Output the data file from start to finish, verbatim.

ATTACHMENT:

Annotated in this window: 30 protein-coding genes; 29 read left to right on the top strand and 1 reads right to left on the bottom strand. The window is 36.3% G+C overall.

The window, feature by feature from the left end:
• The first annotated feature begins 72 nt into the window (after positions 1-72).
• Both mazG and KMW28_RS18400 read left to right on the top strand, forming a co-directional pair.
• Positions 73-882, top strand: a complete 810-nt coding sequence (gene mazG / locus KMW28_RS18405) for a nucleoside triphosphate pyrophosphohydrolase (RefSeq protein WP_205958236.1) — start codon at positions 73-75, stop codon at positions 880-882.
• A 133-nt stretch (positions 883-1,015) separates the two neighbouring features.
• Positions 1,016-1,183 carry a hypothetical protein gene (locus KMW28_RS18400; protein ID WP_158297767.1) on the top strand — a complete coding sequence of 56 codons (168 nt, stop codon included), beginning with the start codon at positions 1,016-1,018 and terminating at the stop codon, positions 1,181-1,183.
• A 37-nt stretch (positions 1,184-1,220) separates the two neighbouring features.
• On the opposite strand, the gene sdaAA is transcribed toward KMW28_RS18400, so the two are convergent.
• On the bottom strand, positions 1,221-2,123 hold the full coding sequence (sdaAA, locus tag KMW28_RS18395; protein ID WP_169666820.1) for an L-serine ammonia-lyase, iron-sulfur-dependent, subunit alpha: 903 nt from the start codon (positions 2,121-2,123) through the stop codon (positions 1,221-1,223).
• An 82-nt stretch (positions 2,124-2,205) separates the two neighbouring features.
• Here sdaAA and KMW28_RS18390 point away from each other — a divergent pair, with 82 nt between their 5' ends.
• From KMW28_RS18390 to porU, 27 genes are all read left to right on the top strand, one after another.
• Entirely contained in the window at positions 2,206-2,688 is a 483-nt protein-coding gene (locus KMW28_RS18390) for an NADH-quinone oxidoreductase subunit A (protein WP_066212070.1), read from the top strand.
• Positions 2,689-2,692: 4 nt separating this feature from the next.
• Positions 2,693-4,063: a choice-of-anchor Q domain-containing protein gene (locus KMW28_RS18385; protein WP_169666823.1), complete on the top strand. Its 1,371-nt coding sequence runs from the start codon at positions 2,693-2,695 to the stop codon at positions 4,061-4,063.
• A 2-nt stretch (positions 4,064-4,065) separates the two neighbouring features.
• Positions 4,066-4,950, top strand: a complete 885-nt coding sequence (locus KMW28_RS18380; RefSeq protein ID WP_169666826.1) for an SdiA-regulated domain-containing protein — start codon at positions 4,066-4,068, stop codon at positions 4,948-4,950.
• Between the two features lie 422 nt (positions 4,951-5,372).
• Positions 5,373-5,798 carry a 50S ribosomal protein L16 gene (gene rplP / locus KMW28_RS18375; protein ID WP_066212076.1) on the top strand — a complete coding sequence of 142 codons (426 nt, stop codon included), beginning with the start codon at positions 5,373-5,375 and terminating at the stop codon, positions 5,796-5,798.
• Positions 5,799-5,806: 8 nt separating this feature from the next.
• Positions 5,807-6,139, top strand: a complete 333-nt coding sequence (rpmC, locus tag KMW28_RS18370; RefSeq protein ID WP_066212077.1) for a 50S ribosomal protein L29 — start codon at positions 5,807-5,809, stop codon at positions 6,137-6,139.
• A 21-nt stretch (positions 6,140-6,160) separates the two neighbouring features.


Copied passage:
Annotated in this window: 30 protein-coding genes; 29 read left to right on the top strand and 1 reads right to left on the bottom strand. The window is 36.3% G+C overall.

The window, feature by feature from the left end:
• The first annotated feature begins 72 nt into the window (after positions 1-72).
• Both mazG and KMW28_RS18400 read left to right on the top strand, forming a co-directional pair.
• Positions 73-882, top strand: a complete 810-nt coding sequence (gene mazG / locus KMW28_RS18405) for a nucleoside triphosphate pyrophosphohydrolase (RefSeq protein WP_205958236.1) — start codon at positions 73-75, stop codon at positions 880-882.
• A 133-nt stretch (positions 883-1,015) separates the two neighbouring features.
• Positions 1,016-1,183 carry a hypothetical protein gene (locus KMW28_RS18400; protein ID WP_158297767.1) on the top strand — a complete coding sequence of 56 codons (168 nt, stop codon included), beginning with the start codon at positions 1,016-1,018 and terminating at the stop codon, positions 1,181-1,183.
• A 37-nt stretch (positions 1,184-1,220) separates the two neighbouring features.
• On the opposite strand, the gene sdaAA is transcribed toward KMW28_RS18400, so the two are convergent.
• On the bottom strand, positions 1,221-2,123 hold the full coding sequence (sdaAA, locus tag KMW28_RS18395; protein ID WP_169666820.1) for an L-serine ammonia-lyase, iron-sulfur-dependent, subunit alpha: 903 nt from the start codon (positions 2,121-2,123) through the stop codon (positions 1,221-1,223).
• An 82-nt stretch (positions 2,124-2,205) separates the two neighbouring features.
• Here sdaAA and KMW28_RS18390 point away from each other — a divergent pair, with 82 nt between their 5' ends.
• From KMW28_RS18390 to porU, 27 genes are all read left to right on the top strand, one after another.
• Entirely contained in the window at positions 2,206-2,688 is a 483-nt protein-coding gene (locus KMW28_RS18390) for an NADH-quinone oxidoreductase subunit A (protein WP_066212070.1), read from the top strand.
• Positions 2,689-2,692: 4 nt separating this feature from the next.
• Positions 2,693-4,063: a choice-of-anchor Q domain-containing protein gene (locus KMW28_RS18385; protein WP_169666823.1), complete on the top strand. Its 1,371-nt coding sequence runs from the start codon at positions 2,693-2,695 to the stop codon at positions 4,061-4,063.
• A 2-nt stretch (positions 4,064-4,065) separates the two neighbouring features.
• Positions 4,066-4,950, top strand: a complete 885-nt coding sequence (locus KMW28_RS18380; RefSeq protein ID WP_169666826.1) for an SdiA-regulated domain-containing protein — start codon at positions 4,066-4,068, stop codon at positions 4,948-4,950.
• Between the two features lie 422 nt (positions 4,951-5,372).
• Positions 5,373-5,798 carry a 50S ribosomal protein L16 gene (gene rplP / locus KMW28_RS18375; protein ID WP_066212076.1) on the top strand — a complete coding sequence of 142 codons (426 nt, stop codon included), beginning with the start codon at positions 5,373-5,375 and terminating at the stop codon, positions 5,796-5,798.
• Positions 5,799-5,806: 8 nt separating this feature from the next.
• Positions 5,807-6,139, top strand: a complete 333-nt coding sequence (rpmC, locus tag KMW28_RS18370; RefSeq protein ID WP_066212077.1) for a 50S ribosomal protein L29 — start codon at positions 5,807-5,809, stop codon at positions 6,137-6,139.
• A 21-nt stretch (positions 6,140-6,160) separates the two neighbouring features.